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Ticks Are Giving Tons of Americans an Allergy to Red Meat

New CDC-led research has found that up to a half million people in the U.S. have developed alpha-gal syndrome from tick bites since 2010.

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A female Amblyomma americanum, or lone star tick.
A female Amblyomma americanum, or lone star tick.
Image: CDC/Michael L. Levin

Lots of Americans have had the potential joy of eating a juicy steak taken away from them by a measly tick, new research out this week has found. The study estimates that up to 450,000 people in the U.S. have developed alpha-gal syndrome since 2010, otherwise known as an allergy to red meat. The condition is caused by the bite of certain ticks, and new cases seem to be increasing over time.

Alpha-gal is a sugar found in the muscles of most mammals, with humans being an important exception. Our natural lack of alpha-gal is one major reason why we can’t use transplanted organs from nonhuman animals like pigs, since our bodies can develop a severe immune response to its constant presence (recent advances in this field have only become possible because of gene-editing technology that can produce pigs born without alpha-gal).


People can normally tolerate the alpha-gal found in the meats and other food products we eat without issue. But, for reasons we’re still trying to understand, the bite of a lone star tick (Amblyomma americanum) and other species can sometimes cause our bodies to develop a new overzealous immune response to the sugar, and by extension, to red meat and even dairy. This response is similar to a typical food allergy, meaning that it triggers symptoms through the production of immunoglobulin E antibodies. But it’s the only known food allergy to a carbohydrate, rather than a protein. Symptoms also tend to appear hours after exposure, rather than the minutes it takes for other foods.

Scientists first discovered that ticks can cause alpha-gal syndrome about two decades ago. But there’s still so much we don’t know about the condition, including how many people might actually have it. In this new research, a team of scientists from the Center for Disease Control and Prevention as well as other alpha-gal experts have tried to figure out that question in particular.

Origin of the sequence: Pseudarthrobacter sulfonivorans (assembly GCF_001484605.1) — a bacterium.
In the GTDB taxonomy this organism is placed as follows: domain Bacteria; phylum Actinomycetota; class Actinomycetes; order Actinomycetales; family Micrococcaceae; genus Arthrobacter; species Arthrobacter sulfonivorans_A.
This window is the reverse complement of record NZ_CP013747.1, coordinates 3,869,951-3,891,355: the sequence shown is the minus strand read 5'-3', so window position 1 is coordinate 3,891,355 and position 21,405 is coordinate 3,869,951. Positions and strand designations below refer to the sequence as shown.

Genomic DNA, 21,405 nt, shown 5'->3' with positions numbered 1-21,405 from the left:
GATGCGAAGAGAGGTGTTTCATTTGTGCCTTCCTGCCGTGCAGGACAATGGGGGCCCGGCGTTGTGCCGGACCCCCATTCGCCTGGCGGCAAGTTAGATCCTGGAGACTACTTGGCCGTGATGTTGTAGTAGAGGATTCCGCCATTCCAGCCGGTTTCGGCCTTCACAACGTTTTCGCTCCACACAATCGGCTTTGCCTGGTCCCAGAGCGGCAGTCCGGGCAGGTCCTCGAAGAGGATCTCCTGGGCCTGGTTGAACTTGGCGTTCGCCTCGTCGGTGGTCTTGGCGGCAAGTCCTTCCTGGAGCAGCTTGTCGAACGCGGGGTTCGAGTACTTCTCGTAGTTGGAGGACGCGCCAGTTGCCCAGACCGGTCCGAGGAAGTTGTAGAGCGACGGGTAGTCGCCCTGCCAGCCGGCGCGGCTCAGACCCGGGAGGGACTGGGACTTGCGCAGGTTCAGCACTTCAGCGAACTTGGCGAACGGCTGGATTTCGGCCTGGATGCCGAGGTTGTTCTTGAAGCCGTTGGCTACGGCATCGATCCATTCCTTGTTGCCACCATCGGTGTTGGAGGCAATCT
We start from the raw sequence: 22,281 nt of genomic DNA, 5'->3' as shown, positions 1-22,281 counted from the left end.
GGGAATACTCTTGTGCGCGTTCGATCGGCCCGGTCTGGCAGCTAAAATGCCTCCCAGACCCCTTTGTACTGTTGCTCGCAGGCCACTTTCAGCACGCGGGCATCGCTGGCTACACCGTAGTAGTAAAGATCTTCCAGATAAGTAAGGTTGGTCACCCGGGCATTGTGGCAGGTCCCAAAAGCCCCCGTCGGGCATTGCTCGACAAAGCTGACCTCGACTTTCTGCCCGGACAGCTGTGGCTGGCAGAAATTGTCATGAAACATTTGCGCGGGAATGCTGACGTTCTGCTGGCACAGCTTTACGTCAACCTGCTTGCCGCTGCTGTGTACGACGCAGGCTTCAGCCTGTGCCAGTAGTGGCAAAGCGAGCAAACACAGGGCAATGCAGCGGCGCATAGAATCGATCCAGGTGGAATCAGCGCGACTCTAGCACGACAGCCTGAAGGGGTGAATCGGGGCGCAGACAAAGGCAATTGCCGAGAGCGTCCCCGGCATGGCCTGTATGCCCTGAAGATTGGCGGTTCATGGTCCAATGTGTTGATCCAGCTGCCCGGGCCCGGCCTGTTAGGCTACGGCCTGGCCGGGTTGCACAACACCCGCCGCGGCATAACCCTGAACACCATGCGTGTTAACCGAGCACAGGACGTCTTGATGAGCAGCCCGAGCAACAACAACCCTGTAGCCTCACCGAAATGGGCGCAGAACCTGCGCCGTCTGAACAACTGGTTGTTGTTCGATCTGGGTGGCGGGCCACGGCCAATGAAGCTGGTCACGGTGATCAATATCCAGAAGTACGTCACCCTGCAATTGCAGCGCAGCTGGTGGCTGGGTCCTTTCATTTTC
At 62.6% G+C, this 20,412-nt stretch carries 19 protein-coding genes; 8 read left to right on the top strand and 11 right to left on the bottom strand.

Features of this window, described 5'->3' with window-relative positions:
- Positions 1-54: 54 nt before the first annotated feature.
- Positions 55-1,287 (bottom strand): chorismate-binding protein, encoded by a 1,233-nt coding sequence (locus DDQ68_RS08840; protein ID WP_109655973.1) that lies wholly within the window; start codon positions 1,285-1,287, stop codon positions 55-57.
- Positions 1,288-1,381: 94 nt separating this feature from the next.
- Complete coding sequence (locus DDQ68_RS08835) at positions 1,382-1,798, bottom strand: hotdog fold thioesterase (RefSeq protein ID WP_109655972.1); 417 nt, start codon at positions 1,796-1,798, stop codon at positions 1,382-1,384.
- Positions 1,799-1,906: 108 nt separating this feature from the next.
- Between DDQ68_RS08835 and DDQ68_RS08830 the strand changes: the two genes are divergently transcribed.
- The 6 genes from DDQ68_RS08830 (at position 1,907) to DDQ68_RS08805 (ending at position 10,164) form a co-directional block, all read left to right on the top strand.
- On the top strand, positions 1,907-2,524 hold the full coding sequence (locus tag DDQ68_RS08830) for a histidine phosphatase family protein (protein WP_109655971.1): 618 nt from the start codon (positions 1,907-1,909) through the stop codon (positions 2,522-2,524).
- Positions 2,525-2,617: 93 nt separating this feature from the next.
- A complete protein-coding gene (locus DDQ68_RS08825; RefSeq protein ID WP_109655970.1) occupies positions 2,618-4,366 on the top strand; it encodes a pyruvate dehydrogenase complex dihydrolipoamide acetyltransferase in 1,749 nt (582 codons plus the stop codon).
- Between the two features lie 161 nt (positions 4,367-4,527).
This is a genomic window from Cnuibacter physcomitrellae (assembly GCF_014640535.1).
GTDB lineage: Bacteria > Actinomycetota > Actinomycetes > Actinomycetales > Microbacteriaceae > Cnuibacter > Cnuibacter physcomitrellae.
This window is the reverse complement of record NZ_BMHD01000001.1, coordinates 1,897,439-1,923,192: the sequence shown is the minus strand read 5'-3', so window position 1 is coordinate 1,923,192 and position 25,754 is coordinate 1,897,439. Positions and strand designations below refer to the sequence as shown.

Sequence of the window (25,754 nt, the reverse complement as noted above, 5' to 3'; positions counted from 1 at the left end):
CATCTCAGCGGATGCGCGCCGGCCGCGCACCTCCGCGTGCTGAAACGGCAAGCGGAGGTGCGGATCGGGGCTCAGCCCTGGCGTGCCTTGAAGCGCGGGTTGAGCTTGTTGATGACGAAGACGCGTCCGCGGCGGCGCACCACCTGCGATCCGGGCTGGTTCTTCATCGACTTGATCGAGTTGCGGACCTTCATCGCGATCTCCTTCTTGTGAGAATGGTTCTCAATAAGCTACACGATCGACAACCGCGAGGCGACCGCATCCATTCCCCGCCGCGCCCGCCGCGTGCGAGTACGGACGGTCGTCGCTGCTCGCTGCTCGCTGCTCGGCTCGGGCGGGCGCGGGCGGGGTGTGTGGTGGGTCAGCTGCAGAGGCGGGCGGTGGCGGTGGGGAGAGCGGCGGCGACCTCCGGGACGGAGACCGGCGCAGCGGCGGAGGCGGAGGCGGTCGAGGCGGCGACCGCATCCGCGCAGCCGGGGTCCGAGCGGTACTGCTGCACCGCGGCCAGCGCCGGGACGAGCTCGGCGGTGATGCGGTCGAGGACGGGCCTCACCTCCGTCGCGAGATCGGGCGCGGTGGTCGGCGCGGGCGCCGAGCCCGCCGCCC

To come up with their estimates, they first looked at alpha-gal antibody testing data collected in the U.S. from 2017 to 2022. Notably, the data comes from a single commercial lab that was almost the only place where this testing was available in the U.S. until recently.

During the study period, 357,119 tests were collected, accounting for over 290,000 people. Of these, about 90,000 people tested positive for the allergy. Coupled with studies that collected earlier testing data, the team identified 110,229 suspected cases of alpha-gal syndrome that were documented during 2010–2022.

It’s possible that some of these positive results might not indicate a genuine case of the syndrome. But it’s also possible that many people who develop the allergy might have not visited a doctor knowledgeable enough to seek testing for it, or might have never sought medical attention at all. The authors estimate that anywhere from 96,000 to 450,000 people in the U.S. have contracted a red meat allergy from ticks since 2010, though there’s reason to believe that the true number is on the higher end. In a separate study by the same authors, also published this week by the CDC, they found that 42% of surveyed medical professionals weren’t even aware that the condition existed.

“If the projection and estimate of nearly 450,000 cases is even approximately correct, this is the number 10 allergy in the country behind sesame, which is number nine and affects roughly half a million people,” study author Scott Commins, the associate chief for allergy and immunology at the University of North Carolina School of Medicine, told CNN.


While more research will be needed to shore up these estimates, the overall picture isn’t looking good. The number of annual positive results for alpha-gal increased over time until 2022, though it’s likely this reported decrease only happened because more testing labs have now become available, the authors say. Other research has shown that the range of the lone star tick, mostly found in the Southern and Central U.S., is continuing to expand—thanks in no small part to factors like climate change—which then creates more opportunities for cases.

There is no treatment or cure for alpha-gal syndrome, though it can be managed through lifestyle changes and can sometimes spontaneously fade away over time.